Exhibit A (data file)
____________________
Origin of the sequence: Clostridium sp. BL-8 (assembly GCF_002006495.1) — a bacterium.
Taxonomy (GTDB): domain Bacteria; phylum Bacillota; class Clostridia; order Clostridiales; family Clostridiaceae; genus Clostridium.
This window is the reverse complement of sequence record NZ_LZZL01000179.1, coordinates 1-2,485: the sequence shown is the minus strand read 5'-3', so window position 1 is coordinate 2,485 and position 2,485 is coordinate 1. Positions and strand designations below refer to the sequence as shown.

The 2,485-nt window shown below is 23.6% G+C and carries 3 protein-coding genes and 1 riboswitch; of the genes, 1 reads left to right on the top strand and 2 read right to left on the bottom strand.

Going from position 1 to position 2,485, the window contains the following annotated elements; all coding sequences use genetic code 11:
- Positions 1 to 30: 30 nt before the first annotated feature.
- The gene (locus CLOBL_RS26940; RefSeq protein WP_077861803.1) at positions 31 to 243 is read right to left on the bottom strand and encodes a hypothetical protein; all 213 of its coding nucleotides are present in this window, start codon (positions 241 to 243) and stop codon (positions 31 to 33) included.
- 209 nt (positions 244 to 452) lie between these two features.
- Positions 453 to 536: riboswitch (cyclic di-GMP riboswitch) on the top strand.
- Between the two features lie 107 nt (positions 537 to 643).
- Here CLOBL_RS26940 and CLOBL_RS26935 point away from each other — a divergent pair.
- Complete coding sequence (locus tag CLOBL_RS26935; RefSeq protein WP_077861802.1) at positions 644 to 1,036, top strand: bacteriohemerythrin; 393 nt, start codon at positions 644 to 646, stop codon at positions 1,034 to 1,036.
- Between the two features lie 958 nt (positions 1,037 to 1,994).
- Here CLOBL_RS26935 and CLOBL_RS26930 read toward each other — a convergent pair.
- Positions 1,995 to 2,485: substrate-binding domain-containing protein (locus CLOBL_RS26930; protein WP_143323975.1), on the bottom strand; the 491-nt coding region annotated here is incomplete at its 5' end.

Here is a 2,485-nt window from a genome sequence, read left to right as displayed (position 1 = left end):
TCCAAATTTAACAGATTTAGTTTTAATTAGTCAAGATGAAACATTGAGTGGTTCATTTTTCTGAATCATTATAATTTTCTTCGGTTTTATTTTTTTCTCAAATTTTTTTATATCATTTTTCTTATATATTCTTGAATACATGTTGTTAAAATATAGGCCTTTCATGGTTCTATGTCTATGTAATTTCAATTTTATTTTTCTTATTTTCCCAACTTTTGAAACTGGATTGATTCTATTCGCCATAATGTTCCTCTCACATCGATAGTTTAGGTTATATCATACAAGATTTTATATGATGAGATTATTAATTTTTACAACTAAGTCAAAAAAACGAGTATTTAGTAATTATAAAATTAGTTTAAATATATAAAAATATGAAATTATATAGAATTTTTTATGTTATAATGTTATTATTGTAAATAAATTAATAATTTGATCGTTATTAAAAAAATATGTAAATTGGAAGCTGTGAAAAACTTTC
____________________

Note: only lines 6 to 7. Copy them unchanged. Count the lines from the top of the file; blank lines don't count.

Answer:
- Positions 1 to 30: 30 nt before the first annotated feature.
- The gene (locus CLOBL_RS26940; RefSeq protein WP_077861803.1) at positions 31 to 243 is read right to left on the bottom strand and encodes a hypothetical protein; all 213 of its coding nucleotides are present in this window, start codon (positions 241 to 243) and stop codon (positions 31 to 33) included.